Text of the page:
# Understanding Lambda Expressions in C#

A lot of elements of mathematical logic are used in programming. These can be tricky to understand, especially when wrapped inside of the syntax of a programming language.

A good example are lambda expressions. These are commonly used in various scenarios, yet they can look somewhat cryptic the first few times we come across them. In this post, we will be defining lambda expressions, looking at the two most common contexts where they are used, and giving some examples.

## What are lambda expressions?

A lambda expression is defined in computer programming as an anonymous function, which are functions without a name.

Most people will be familiar with the following mathematical syntax to define a function: `f(x) = x*x`

or `square(x) = x*x`

. Both the function called “f” and the function called “square” take the value of x and compute the square of that number. Both functions perform the exact same computation, so both functions will have the same corresponding lambda expression. The only difference is their name, hence anonymising them yields the same result.

The exact mathematical definition of functions doesn't really matter here. It suffices to understand that a function (and hence a lambda expression in computer programming) is an object that, given an input, produces an output. Here, given x (the input), x*x will be computed (the output). So if the input is 2, the output will be 4.

Now that we know that lambda expressions are anonymous functions and what that means, let's see how these are used in programming.

## Lambda Expressions in C#

Lambda expressions are used in programming to make code more easily readable. They are useful when the function is short and simple, and defining it separately and giving it a descriptive name is not necessary. Lambdas are syntactically light, yet they can take a while to get used to. Note that each programming language has a different syntax for them. In this post, we will be giving examples in C# only.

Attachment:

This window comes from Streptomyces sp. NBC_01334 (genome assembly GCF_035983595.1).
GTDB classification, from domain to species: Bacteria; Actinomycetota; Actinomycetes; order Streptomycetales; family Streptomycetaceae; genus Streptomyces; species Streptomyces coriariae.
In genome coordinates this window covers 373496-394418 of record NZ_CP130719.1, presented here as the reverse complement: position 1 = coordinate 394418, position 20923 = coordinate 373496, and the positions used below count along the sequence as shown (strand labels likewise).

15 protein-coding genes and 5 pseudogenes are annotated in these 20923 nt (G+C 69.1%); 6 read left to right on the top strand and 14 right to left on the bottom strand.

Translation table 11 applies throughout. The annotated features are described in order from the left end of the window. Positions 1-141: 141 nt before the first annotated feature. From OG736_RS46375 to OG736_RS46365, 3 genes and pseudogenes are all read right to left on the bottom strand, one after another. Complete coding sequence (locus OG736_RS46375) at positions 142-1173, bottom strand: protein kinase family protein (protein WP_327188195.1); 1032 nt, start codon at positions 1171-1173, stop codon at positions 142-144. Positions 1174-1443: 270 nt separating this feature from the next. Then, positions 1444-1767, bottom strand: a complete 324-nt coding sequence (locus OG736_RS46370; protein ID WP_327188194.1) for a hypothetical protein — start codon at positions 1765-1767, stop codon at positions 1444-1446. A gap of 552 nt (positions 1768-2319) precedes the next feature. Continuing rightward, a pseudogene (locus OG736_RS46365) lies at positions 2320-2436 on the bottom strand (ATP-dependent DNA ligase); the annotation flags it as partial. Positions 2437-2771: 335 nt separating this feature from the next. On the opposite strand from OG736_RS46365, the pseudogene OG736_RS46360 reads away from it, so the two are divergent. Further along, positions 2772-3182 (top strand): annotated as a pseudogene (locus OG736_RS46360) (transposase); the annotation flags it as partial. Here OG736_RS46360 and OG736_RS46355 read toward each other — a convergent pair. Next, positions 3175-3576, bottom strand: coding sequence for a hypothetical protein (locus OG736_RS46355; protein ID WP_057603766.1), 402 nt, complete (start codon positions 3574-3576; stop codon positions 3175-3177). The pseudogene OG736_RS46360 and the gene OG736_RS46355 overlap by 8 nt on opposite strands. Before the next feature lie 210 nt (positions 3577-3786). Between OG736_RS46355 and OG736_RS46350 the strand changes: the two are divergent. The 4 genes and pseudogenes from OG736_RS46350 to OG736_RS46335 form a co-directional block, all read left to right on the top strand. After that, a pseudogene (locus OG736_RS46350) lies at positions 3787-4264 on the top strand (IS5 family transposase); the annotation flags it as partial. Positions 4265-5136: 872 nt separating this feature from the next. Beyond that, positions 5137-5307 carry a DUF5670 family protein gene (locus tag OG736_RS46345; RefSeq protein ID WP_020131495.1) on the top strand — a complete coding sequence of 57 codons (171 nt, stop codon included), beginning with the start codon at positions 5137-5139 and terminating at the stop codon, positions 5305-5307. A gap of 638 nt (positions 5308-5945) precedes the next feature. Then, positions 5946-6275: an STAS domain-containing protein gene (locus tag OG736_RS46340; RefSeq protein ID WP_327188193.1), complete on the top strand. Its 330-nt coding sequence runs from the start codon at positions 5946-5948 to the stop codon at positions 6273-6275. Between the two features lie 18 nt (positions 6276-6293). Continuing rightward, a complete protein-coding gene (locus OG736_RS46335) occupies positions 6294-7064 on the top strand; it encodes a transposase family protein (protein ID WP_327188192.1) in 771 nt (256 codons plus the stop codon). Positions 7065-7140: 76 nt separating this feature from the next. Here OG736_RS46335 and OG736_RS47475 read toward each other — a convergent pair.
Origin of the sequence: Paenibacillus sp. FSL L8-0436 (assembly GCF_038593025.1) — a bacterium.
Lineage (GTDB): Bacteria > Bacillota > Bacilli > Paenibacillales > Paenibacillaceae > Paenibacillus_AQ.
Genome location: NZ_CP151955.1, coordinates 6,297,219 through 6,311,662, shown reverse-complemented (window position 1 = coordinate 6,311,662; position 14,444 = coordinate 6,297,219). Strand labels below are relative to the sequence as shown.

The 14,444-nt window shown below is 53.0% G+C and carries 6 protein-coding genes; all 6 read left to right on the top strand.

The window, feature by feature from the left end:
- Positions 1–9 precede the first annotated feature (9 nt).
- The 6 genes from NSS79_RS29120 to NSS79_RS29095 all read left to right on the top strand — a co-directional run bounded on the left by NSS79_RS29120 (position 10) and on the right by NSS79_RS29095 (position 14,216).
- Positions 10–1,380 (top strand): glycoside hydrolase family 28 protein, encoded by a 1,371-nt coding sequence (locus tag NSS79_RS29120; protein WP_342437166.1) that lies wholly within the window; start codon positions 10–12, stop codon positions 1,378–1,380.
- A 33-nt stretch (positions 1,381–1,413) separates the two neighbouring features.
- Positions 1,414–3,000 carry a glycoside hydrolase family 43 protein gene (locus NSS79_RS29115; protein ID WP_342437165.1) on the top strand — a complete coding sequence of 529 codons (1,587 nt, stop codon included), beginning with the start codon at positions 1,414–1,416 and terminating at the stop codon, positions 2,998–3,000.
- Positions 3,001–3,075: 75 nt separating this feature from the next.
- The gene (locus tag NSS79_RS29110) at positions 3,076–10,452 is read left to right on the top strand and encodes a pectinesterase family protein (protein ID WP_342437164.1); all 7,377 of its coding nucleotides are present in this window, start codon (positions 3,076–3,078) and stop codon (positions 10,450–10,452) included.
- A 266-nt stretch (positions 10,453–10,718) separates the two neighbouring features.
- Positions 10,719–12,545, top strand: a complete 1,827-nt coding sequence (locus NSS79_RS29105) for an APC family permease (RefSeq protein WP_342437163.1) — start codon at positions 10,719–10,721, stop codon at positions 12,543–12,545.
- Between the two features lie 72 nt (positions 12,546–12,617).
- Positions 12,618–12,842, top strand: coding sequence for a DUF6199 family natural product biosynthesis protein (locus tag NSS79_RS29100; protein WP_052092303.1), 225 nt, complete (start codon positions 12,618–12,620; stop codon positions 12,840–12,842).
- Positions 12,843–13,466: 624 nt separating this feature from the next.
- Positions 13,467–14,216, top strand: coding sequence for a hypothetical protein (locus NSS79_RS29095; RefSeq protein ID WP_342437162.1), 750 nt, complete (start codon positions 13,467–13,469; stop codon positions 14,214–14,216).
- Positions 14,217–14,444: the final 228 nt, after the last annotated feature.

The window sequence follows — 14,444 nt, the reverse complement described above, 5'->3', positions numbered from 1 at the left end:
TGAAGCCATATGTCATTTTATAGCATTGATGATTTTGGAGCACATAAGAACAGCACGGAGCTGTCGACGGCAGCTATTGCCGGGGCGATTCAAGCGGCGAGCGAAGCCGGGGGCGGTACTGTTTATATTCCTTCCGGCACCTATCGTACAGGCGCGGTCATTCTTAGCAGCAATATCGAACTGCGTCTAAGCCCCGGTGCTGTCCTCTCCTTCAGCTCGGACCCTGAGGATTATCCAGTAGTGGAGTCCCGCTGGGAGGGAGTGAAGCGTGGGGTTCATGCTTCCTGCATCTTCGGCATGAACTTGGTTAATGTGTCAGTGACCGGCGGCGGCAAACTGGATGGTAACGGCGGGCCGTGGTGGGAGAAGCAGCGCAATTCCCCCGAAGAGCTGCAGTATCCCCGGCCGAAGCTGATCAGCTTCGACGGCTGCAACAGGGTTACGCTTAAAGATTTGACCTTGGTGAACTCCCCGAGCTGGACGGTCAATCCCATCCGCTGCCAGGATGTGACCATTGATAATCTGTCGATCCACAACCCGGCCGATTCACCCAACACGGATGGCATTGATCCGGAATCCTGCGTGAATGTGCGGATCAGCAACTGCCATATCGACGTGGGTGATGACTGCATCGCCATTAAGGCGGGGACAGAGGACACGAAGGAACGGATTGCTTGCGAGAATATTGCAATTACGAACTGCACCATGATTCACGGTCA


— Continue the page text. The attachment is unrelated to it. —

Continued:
In C#, we can write a lambda expression that computes the square of its input with this syntax:

```
x => x*x
```

There are two kinds of lambda expressions:

- Expression lambdas are lambda expressions where the body (the right hand side) is an expression, such as x*x in the example we saw earlier.
- Statement lambdas are lambda expressions whose bodies are blocks of code.

Let's look at the two most common situations where you'll use lambda expressions – in LINQ expressions and to define delegates.

## Lambda Expressions in LINQ

LINQ (Language Integrated Query) is a set of technologies used in C# to query data of different types. LINQ can use query expressions, lambda expressions, extension methods, anonymous types, and various library functionalities.

There are two possible ways to query objects using LINQ – using query syntax or using method syntax. Both yield the same result with different syntaxes, as query expressions are converted into a method call and a lambda by the .NET common language runtime (CLR). It is useful to explore both of them when learning about LINQ, but for the purposes of this blog post, we will only work with lambda expressions.

Let's look at some examples of lambda expressions used in LINQ.

- Expression Lambdas

```